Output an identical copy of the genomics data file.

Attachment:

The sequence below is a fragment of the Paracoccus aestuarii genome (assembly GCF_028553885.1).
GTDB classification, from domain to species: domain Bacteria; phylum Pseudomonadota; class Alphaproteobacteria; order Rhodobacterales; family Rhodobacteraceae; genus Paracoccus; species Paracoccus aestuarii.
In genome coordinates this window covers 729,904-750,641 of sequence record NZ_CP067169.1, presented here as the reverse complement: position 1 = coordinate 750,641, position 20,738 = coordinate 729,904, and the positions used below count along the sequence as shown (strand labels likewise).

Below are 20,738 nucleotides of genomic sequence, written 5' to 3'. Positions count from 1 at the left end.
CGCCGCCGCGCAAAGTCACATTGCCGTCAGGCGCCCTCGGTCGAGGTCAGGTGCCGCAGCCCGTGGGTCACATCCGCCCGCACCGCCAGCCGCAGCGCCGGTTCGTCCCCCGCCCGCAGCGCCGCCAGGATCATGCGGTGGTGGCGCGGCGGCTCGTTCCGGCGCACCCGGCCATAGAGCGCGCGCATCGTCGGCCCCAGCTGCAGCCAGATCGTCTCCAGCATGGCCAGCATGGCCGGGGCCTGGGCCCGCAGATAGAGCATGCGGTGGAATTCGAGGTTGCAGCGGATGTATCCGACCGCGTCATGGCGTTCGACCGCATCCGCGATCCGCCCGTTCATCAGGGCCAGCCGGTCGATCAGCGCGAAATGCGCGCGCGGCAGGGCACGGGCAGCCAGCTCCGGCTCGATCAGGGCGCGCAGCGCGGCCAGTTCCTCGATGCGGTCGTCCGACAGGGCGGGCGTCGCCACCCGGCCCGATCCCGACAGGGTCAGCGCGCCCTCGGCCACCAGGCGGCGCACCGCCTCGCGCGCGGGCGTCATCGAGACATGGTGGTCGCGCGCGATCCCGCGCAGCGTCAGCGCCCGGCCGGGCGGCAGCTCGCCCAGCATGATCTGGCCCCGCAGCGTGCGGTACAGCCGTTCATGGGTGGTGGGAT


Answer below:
The sequence below is a fragment of the Paracoccus aestuarii genome (assembly GCF_028553885.1).
GTDB classification, from domain to species: domain Bacteria; phylum Pseudomonadota; class Alphaproteobacteria; order Rhodobacterales; family Rhodobacteraceae; genus Paracoccus; species Paracoccus aestuarii.
In genome coordinates this window covers 729,904-750,641 of sequence record NZ_CP067169.1, presented here as the reverse complement: position 1 = coordinate 750,641, position 20,738 = coordinate 729,904, and the positions used below count along the sequence as shown (strand labels likewise).

Below are 20,738 nucleotides of genomic sequence, written 5' to 3'. Positions count from 1 at the left end.
CGCCGCCGCGCAAAGTCACATTGCCGTCAGGCGCCCTCGGTCGAGGTCAGGTGCCGCAGCCCGTGGGTCACATCCGCCCGCACCGCCAGCCGCAGCGCCGGTTCGTCCCCCGCCCGCAGCGCCGCCAGGATCATGCGGTGGTGGCGCGGCGGCTCGTTCCGGCGCACCCGGCCATAGAGCGCGCGCATCGTCGGCCCCAGCTGCAGCCAGATCGTCTCCAGCATGGCCAGCATGGCCGGGGCCTGGGCCCGCAGATAGAGCATGCGGTGGAATTCGAGGTTGCAGCGGATGTATCCGACCGCGTCATGGCGTTCGACCGCATCCGCGATCCGCCCGTTCATCAGGGCCAGCCGGTCGATCAGCGCGAAATGCGCGCGCGGCAGGGCACGGGCAGCCAGCTCCGGCTCGATCAGGGCGCGCAGCGCGGCCAGTTCCTCGATGCGGTCGTCCGACAGGGCGGGCGTCGCCACCCGGCCCGATCCCGACAGGGTCAGCGCGCCCTCGGCCACCAGGCGGCGCACCGCCTCGCGCGCGGGCGTCATCGAGACATGGTGGTCGCGCGCGATCCCGCGCAGCGTCAGCGCCCGGCCGGGCGGCAGCTCGCCCAGCATGATCTGGCCCCGCAGCGTGCGGTACAGCCGTTCATGGGTGGTGGGAT